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Controversy As Kiplagat Misses Tampere S/Chase Race

Philemon Kiplagat in action in a men 3000m steeplechase in Japan. He missed the event at the Tampere 2018, IAAF World Under 20 Championships on Thursday, July 12, 2017. PHOTO/Courtesy
Philemon Kiplagat in action in a men 3000m steeplechase in Japan. He missed the event at the Tampere 2018, IAAF World Under 20 Championships on Thursday, July 12, 2017. PHOTO/Courtesy
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TAMPERE, Finland- The third day of the Tampere 2018 IAAF World Under 20 (WU20) Championships was mired in controversy for Team Kenya following the bungling of the men 3000m steeplechase selection that only saw one athlete take to the field for Thursday’s preliminaries.

Efforts by SportPesa News to contact Athletics Kenya (AK) and Team Kenya coaches in Finland to shed light on the embarrassing incident that threatens to end the country’s dominance in the water and barriers race have thus hit a brick wall.

Nairobi 2017 IAAF World Under 17 champion, Leonard Kipkemoi Bett sailed through to Sunday’s final when he ran 8:39.30 to finish behind Ethiopia’s Getnet Wale, the bronze winner from the Bydgoszcz 2016 World U20 who took the second heat in 8:39.15 on Thursday.

While Kipkemoi possesses the pedigree and talent to win Kenya a 16th 3000m men steeplechase crown in 17 editions of the event in what has been a staggering display of excellence at the global track and field showpiece, there is no telling what effect the absence of a teammate in the medal race might have on the U17 champion.

Bett has moved up to the longer distance admirably, clocking 8:21.40 to win the Kenyan trials last month, the second fastest U20 performance in the world this year.

Given Nairobi’s elevation of 1795m above sea level, it’s an impressive performance, setting him up as a man to beat in Tampere.

Philemon Kiplagat Ruto, the other athlete selected in the men 3000m for Team Kenya failed to start with his name missing from the entries for the two heats in circumstances that have left the young runner baffled.

“I have asked the head coach why I was not on the start list and I have no answer yet. I don’t know what is happening. When we arrived in Finland, I found out that I had been replaced by another athlete who for some reason did not make the flight,” the gutted Kiplagat told SportPesa News via WhatsApp from Finland.

Strangely, the runner is accessing the Athletes’ Village, Tampere Stadium and other facilities at the biannual track and field junior event using the accreditation badge of the his erstwhile replacement, a blatant breach of the IAAF rules.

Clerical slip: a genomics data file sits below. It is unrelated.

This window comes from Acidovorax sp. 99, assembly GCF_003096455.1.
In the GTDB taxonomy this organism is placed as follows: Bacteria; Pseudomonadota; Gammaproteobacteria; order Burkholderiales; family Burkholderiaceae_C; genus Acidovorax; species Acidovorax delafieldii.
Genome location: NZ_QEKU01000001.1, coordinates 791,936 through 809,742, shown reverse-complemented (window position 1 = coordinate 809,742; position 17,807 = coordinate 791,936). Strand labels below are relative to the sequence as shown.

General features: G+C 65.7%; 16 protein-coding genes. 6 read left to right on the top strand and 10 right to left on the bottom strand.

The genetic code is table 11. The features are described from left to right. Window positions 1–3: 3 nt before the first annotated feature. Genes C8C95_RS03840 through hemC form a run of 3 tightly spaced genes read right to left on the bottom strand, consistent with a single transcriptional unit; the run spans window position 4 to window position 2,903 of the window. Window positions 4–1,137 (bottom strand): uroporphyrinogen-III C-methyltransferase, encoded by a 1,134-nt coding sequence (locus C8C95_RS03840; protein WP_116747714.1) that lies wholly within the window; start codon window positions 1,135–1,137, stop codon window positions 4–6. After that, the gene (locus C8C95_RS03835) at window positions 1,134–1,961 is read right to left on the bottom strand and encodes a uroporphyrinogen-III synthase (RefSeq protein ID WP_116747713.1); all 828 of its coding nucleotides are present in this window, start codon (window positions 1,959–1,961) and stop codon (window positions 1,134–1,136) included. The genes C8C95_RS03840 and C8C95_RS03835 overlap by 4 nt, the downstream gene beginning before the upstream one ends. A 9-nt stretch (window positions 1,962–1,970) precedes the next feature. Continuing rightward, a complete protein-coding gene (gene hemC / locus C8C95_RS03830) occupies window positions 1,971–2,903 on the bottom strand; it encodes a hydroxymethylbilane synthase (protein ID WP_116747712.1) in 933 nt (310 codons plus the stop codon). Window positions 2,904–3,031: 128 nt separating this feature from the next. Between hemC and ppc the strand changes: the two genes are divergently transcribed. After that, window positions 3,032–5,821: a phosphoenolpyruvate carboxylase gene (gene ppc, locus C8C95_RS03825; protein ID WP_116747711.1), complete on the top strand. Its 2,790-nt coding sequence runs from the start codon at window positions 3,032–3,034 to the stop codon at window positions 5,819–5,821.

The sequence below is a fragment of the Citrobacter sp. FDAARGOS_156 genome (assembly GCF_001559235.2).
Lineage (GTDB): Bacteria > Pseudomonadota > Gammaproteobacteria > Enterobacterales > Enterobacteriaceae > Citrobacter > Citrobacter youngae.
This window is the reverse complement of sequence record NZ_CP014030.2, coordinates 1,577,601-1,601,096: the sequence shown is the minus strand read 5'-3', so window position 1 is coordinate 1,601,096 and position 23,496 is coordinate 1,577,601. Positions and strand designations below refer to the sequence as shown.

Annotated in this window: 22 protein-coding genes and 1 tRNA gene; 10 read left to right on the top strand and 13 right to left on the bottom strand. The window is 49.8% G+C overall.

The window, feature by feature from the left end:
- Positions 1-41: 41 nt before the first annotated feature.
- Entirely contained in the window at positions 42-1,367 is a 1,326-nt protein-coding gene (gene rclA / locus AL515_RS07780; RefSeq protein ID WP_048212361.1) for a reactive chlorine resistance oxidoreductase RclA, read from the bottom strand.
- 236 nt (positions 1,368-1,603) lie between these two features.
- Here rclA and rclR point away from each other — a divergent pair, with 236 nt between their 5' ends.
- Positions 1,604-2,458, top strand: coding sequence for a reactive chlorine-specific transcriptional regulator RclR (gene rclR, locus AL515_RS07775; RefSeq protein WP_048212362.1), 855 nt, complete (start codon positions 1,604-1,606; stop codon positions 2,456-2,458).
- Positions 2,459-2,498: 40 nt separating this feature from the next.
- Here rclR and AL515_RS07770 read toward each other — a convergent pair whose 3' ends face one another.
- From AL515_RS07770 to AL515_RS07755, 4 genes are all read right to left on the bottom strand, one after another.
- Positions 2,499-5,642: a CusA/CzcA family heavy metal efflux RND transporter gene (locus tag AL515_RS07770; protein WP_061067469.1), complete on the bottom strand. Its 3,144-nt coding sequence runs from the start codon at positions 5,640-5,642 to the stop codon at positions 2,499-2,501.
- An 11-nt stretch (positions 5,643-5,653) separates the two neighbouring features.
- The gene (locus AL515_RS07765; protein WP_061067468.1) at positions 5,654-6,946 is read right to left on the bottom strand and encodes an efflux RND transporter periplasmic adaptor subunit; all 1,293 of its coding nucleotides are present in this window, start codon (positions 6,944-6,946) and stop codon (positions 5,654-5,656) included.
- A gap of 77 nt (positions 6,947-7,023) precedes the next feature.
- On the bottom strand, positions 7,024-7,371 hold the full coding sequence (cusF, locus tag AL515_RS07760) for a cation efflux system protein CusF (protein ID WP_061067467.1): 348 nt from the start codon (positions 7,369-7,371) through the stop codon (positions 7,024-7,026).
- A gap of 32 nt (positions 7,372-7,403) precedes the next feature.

Deflated hopes

Should event officials discover the anomaly, Kiplagat would be swiftly ejected from the competition in disgrace, with his woes compounded by the fact he travelled from his base in Japan to honour the Kenyan Trials for Tampere.

“I was so motivated to run for Kenya but I’ve been left shattered since I have no idea what is going on. My hopes have been deflated,” Kiplagat mourned.

SportPesa News further established Kiplagat was informed by a local coach he declined to name that his fate might have been sealed following an MRI scan to his knee after a slight injury during Team Kenya’s camp for Tampere.

“He stated I should perhaps have not accepted to be taken for the scan in the first place,” the aggrieved athlete charged.

With officials mum over the brewing saga, Sunday might be the second occasion that Kenya misses out on the 3000m men steeplechase title in the history of the event in what would leave selectors and AK officials with a case to answer.

Trung Cuong Nguyen (8:51.17) from Vietnam who posted a national U20 record, Denis Cherotich of Uganda (8:51.56) and Belgium’s Tim Van De Velde (8:52.78) clinched the other automatic qualifying slots from Heat 2 by finishing in positions three to five in that order.

In the opening race of the men steeplechase, Albert Chemutai of Uganda took the honours in 8:49.47 ahead of Takele Nigate (8:51.17), Mohamed Er Rachdi (8:58.95) from Ethiopia and Morocco.

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